2. Alcoholism
3. Gambling
4. Womanizing
5. Adamant refusal to give support to a
degree incompatible with a mature
understanding of responsible married life
This degree is of course subject to determination by
the courts, particularly the SC. And even if these
causes should manifest themselves long after the
wedding, said causes are considered to be
potentially existing already at the time of the
celebration of the marriage.
ABSOLUTE DIVORCE
FACTUAL SITUATION
1) if sought in the RP (whether
by Filipinos or by foreigners)
2) if obtained abroad:

POINT OF CONTACT
1) lex fori (therefore, will not
be granted)

a) bet. Filipinos

a)

b) bet. Foreigners

c) mixed

national law (therefore,


not valid here even if valid
abroad; and this is true
regardless of the divorce)
b) National law (if valid in the
State granting it and valid
according to the national law of
the parties, will also be valid
here)
c) apply (a) and (b)
respectively.

ABSOLUTE DIVORCE Distinguished from ANNULMENT


ABSOLUTE DIVORCE
Presupposes a VALIDLY
EXISTING MARRIAGE
47 | P a g e

ANNULMENT
Ends a marriage which though
considered valid in the interim,

nonetheless, is DEFECTIVE
Granted for causes
Granted for causes AT THE
SUBSEQUENT to the marriage VERY TIME THE MARRIAGE
ceremony
IS ENTERED INTO
KINDS OF DIVORCE:
1) ABSOLUTE DIVORCE (Divorce a vinculo matrimoniee)
marital ties are dissolved.
2) RELATIVE DIVORCE (divorce a mensa et thoro)separation from bed and board or legal separation,
where parties remain married, although this time,
they are allowed to live separately from each other.
PATERNITY AND FILIATION, ADOPTION, GUARDIANSHIP, AND
FUNERALS
FACTUAL SITUATION
- Paternity and filiation
- Including Parental
Authority and
- Reciprocal support
- Legitimacy
- Legitimation
- Recognition
- Presumptions of
legitimacy
- Rights and obligations of
parents and children
- Including parental
authority and reciprocal
support

Adoption- creation of the


status of adoption; rights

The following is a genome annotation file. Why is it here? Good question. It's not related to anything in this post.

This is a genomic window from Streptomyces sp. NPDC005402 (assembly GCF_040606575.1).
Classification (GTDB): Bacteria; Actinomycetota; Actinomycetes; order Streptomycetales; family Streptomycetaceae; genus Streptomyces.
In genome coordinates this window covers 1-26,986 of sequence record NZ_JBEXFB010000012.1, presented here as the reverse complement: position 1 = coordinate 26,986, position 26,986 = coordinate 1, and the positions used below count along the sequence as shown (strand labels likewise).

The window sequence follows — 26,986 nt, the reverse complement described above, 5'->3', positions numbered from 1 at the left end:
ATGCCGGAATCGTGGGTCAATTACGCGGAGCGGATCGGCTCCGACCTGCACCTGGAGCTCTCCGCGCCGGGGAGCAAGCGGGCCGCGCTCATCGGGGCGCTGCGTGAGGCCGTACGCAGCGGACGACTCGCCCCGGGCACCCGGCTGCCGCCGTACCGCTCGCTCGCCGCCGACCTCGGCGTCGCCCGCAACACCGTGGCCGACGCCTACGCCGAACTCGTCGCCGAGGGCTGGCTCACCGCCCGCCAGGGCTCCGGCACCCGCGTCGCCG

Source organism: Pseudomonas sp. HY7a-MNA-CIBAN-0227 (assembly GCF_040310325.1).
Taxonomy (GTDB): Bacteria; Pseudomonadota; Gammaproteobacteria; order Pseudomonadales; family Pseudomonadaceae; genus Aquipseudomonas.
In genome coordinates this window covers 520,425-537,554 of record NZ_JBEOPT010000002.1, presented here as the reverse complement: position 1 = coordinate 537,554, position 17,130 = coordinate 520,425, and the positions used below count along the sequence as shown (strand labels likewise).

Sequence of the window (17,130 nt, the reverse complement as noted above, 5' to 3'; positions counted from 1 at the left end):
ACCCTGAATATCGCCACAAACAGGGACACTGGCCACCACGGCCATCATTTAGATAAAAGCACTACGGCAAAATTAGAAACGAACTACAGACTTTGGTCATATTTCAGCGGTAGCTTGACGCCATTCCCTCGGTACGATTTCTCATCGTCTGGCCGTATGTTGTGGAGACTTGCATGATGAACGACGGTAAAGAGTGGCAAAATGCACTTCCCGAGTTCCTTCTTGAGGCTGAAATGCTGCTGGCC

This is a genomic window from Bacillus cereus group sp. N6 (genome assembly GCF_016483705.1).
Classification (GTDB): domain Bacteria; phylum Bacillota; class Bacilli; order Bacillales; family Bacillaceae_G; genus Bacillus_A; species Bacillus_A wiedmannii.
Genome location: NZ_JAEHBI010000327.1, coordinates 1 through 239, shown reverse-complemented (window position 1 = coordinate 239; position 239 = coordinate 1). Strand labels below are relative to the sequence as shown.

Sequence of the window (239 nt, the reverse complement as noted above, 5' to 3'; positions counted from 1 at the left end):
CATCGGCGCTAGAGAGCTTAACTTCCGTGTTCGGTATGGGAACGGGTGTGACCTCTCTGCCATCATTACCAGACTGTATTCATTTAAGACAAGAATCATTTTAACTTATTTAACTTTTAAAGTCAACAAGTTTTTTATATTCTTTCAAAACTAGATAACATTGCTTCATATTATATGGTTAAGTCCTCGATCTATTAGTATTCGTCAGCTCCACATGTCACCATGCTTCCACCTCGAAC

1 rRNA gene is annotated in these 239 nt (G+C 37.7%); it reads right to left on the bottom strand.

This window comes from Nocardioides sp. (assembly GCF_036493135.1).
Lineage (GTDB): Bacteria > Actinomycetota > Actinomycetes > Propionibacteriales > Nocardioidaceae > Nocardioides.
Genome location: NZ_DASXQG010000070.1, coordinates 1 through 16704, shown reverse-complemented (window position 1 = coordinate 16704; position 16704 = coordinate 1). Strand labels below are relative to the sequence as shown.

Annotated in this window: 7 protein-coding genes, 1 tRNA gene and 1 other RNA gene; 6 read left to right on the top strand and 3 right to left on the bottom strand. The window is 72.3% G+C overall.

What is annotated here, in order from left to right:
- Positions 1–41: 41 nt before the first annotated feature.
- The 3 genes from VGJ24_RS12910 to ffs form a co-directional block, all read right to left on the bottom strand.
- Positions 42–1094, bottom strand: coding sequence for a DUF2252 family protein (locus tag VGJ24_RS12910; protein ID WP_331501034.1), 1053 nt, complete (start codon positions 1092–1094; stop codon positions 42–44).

and obligations of
adopter and adopted.

Guardianship

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POINT OF CONTACT
If legitimate, NATIONAL LAW
OF THE FATHER
If illegitimate, NATIONAL LAW
OF THE MOTHER.
If illegitimate but recognized
by the father, the NATIONAL
LAW OF THE FATHER.
Determination of whether
legitimate or illegitimate,
NATIONAL LAW OF THE
FATHER, in general.
Doctrine of Immutability of
Status- change of parents
nationality does not affect the
status of the child.
In general, NATIONAL LAW OF
THE ADOPTER.
In the Philippines, adoption by
a Filipino does not confer
Filipino citizenship on an
adopted alien child.

a) Over the person


- appointing court

powers of guardian

b) Over the property


- appointing court

powers of guardian

c) over the person and over


the property (general
guardian)
- appointing court
-

powers of guardian

- Funerals- incidents thereof

court of the domicile of


the ward
coextensive with those of
the appointing court (law
of the appointing state)
court where the property
if found (lex rei sitae)
coextensive with those of
the appointing court

court where the property


and the ward are found
coextensive with those of
the appointing court

Where the body is buried.

FUNERALS
-

the incidents of funerals are governed by the law of the


country where the body is to be buried.
The duty and the right to make arrangements for the
funeral of a relative devolve on the persons obliged to
support the deceased while still alive.
Every funeral shall be in keeping with the social standing
of the deceased. The higher the social standing of the
deceased in life, the more dignified and expensive his
funeral be, as a general rue. Prohibited is pompous and
elaborate funeral of a criminal on whom the death penalty
has been inflicted.

The "center of gravity" approach, first adopted by the Court of


Appeals of New York, might be characterized as a simplified
version of the "most significant relationship" test of the Second
Restatement. This approach authorizes courts to look at all the
existing contacts between the various parties to a suit and
various jurisdictions. Ultimately, the court should choose the law
of whatever jurisdiction is most closely tied to the case.
49 | P a g e

HOW FOREIGN LAW IS GIVEN APPLICATION IN THE PHILIPPINES:


1.
2.
3.
4.

By statutory directives (consent of the State)


By agreement of the parties
By treaty or convention
By conflict of laws rule

In their absence -A. Principles governing Conflict of Law Cases


1. Substance vs. Procedural Principles
All matters of procedure are governed by the law of the forum where the case is filed,
while matters of substance are governed by the law of the country where the cause of
action arose.

PROBLEM: Some laws may be treated by one country as procedural and by


another country as substantive (e.g. statute of limitations)

SOLUTIONS:
Government Interest Analysis - the law of the country whose interest is most